Though initial coin offerings, or ICO, have been around for several years, 2017 is the year where they really decided to take off. There has been tremendous growth in ICOs the past couple of years, with a large majority of it coming this year. Time will tell what will happen in 2018, but even if the growth continues at a moderate pace, ICO investors are in for one wild ride.
As is expected, not everyone is a fan of ICOs. Some are quite critical of them. One of the reasons is because of scam ICOs. If a company raises money for a product that hasn’t been created, where’s the incentive to actually create the product? The cash flow is already there–why the need to go and develop it?
Another reason is the perceived inaccessibility of ICOs. Those who aren’t familiar with blockchain technology or even the concept of ICOs feel like they’re missing out. This isn’t to say that blockchain companies aren’t reaching out to potential investors, they are. But perhaps something needs to be done to kick ICOs into their top gear.
One idea floated by several companies is to create a blockchain platform that actually automates large parts of the initial coin offering process. These platforms, which run off of blockchain platforms themselves, provide the resources necessary for any company–blockchain based or not–to participate in an ICO.
One company that is pioneering this type of blockchain platform is Starbase. The sale can be accessed via their website. The demand for such a platform is substantial, as evidenced by the Starbase presale which was completed with great demand. Starbase’s own crowdsale begins on November 9th and runs until the 24th.
Blockchain Technology Paves the Way for ICO Integration
The genius of these platforms lies in their ability to create blockchain based infrastructures which easily integrate with a company’s products and business objectives. Those without any blockchain, coding, or software experience can fully participate in ICOs by running their crowdfunding through a designated blockchain infrastructure. The barriers to entry are removed, creating an easy experience where the technical aspects of the ICO are taken care of.
Additionally, these blockchain platforms provide companies with a way to find and hire short-term human capital. By creating a decentralized marketplace, companies can list projects or tasks that need to be completed before a product or service is launched. A company’s core teams can get immediate help for any quick jobs they need to be completed, while investors are given a way to participate in the growth of their investment.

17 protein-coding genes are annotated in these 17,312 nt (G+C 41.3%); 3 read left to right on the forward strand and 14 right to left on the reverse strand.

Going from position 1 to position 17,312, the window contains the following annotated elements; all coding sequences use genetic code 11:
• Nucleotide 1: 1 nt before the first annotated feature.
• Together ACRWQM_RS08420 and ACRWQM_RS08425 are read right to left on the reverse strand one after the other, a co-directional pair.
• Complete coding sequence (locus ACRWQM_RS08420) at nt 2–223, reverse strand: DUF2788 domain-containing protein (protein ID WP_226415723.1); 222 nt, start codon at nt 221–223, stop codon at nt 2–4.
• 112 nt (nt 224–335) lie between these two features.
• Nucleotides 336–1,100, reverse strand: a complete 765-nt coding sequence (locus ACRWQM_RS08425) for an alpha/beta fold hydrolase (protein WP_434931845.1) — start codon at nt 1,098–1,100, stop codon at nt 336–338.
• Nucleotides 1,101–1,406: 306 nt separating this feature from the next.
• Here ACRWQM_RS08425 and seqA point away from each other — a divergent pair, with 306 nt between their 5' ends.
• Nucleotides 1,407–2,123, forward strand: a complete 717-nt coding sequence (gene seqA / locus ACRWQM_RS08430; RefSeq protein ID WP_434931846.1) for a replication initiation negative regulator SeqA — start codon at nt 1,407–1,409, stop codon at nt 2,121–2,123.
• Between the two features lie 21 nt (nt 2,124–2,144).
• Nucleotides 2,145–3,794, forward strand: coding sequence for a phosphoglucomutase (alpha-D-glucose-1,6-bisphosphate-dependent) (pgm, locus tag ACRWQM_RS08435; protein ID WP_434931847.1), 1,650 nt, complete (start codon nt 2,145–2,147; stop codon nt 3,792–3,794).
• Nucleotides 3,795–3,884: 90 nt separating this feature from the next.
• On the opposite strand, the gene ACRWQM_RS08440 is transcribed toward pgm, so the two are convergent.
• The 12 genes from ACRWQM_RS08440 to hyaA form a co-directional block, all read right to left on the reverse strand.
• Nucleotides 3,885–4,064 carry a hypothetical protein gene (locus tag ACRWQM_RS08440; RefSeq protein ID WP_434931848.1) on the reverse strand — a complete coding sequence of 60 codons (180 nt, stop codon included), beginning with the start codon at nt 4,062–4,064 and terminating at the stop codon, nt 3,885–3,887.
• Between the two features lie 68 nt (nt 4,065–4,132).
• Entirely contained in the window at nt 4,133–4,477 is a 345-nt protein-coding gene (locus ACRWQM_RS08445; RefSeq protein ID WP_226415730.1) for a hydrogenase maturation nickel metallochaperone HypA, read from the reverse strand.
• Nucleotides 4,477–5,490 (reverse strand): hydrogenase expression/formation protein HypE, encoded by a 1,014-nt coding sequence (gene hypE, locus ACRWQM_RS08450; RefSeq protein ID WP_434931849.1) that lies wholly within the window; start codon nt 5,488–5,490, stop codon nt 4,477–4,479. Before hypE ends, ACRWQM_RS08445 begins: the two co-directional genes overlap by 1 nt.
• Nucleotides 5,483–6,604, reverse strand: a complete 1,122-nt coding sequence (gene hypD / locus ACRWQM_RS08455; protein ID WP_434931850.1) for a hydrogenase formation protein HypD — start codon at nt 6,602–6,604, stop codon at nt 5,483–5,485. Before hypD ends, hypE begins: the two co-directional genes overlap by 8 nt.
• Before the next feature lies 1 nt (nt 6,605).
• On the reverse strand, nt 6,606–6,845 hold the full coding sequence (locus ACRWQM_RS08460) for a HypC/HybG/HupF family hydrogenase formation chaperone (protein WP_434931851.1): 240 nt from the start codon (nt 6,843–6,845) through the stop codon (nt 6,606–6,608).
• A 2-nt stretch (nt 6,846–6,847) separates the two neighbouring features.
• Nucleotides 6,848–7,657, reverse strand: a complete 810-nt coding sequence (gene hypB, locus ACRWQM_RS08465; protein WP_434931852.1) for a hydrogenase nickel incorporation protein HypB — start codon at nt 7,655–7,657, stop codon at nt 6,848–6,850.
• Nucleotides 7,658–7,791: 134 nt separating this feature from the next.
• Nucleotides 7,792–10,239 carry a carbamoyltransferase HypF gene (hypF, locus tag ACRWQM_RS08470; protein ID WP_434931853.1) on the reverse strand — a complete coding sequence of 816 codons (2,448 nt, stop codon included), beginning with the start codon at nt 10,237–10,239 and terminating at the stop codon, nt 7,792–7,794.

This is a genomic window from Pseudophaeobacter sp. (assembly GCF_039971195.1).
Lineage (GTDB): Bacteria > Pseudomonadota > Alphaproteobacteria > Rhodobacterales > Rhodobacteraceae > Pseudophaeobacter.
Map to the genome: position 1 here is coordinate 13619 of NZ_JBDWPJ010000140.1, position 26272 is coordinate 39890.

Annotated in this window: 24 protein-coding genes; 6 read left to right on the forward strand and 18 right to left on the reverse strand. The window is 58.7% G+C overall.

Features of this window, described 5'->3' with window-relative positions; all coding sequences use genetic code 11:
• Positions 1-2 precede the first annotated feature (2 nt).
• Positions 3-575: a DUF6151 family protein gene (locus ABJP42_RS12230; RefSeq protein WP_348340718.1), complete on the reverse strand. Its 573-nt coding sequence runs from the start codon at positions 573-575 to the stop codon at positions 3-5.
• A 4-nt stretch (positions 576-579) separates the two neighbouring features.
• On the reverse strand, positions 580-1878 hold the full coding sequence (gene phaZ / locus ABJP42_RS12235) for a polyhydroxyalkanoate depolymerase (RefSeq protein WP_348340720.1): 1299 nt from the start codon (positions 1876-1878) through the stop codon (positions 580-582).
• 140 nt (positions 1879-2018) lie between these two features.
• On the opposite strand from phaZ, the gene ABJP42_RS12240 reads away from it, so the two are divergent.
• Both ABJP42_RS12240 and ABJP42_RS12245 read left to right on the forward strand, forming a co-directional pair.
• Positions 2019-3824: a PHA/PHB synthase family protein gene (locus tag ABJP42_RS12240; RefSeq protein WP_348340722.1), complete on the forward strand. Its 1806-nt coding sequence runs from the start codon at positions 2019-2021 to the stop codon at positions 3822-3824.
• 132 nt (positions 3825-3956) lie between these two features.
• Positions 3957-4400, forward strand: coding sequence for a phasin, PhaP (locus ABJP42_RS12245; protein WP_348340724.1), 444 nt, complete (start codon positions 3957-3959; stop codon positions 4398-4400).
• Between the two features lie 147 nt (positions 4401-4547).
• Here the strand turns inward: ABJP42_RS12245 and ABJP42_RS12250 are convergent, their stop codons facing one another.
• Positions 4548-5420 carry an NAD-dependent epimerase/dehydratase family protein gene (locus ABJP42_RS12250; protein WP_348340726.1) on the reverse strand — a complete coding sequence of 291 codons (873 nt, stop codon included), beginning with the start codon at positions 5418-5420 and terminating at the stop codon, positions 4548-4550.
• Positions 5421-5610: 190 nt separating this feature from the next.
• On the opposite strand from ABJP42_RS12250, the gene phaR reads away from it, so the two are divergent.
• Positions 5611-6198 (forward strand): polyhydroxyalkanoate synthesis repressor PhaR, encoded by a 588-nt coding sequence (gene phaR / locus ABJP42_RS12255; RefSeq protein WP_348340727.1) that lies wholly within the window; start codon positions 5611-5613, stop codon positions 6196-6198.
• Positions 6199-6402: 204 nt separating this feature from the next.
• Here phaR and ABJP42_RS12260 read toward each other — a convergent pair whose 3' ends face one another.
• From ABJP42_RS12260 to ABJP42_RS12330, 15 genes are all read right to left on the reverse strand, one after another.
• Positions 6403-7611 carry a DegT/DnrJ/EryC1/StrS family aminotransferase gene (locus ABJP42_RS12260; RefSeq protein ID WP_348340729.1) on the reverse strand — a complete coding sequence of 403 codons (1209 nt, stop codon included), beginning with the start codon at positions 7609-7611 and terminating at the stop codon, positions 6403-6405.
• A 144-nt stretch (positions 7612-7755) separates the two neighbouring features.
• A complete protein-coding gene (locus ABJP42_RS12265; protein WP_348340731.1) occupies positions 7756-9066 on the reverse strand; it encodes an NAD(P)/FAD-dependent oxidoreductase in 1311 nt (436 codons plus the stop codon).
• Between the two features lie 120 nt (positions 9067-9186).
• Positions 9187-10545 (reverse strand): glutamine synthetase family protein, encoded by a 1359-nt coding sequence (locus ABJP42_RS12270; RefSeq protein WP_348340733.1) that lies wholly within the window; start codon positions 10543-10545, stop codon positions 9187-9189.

Once a task or project is completed, hires are paid in cryptocurrencies like Bitcoin or Ethereum, but they may also choose to receive the coins of the platform they assisted with. From the beginning, these investors will have a deep interest in the success of the company. As an added benefit, companies can cut down on middleman costs and longer-term hiring costs by going to the open market for skill and labor.
The Benefits for Token Issuers and ICO Investors
In traditional financial markets, and to a certain extent, in ICO markets, investors are at odds with share (or coin) issuers. History has shown that some companies will issue shares, buy up the shares and engage in all sorts of false marketing, and then sell the shares once a peak is hit, raking in large profits but leaving unsuspecting investors reeling. This nefarious strategy, called the “pump and dump” scheme, has an entire SEC website devoted to it.
Blockchain platforms like those outlined above have the chance to radically transform the way initial offerings, coin or otherwise, are handled. For token issuers, a lot of the legwork is taken care of by integrating with pre-designed infrastructures. The processes for issuing tokens and collecting capital are already in place–this is a huge burden lifted off the shoulders of the issuing company. At the same time, because the process is predetermined, investors are protected from issuers manipulating the system.
Additionally, the platform’s infrastructure creates a transparent environment where the third party mediator is removed and investors can deal directly with issuers. This can yield long-lasting investor relationships, to the extent that investors can have an active role in developing and assisting the company with various short-term tasks.
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